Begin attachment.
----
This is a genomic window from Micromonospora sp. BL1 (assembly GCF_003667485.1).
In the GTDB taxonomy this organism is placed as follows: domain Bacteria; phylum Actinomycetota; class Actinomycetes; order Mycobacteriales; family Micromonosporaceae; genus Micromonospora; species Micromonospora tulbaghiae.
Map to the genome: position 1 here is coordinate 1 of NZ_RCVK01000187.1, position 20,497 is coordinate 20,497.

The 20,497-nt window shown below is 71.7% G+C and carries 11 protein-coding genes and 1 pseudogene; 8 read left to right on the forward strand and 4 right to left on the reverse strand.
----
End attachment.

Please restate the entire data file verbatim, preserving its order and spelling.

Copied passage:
This is a genomic window from Micromonospora sp. BL1 (assembly GCF_003667485.1).
In the GTDB taxonomy this organism is placed as follows: domain Bacteria; phylum Actinomycetota; class Actinomycetes; order Mycobacteriales; family Micromonosporaceae; genus Micromonospora; species Micromonospora tulbaghiae.
Map to the genome: position 1 here is coordinate 1 of NZ_RCVK01000187.1, position 20,497 is coordinate 20,497.

The 20,497-nt window shown below is 71.7% G+C and carries 11 protein-coding genes and 1 pseudogene; 8 read left to right on the forward strand and 4 right to left on the reverse strand.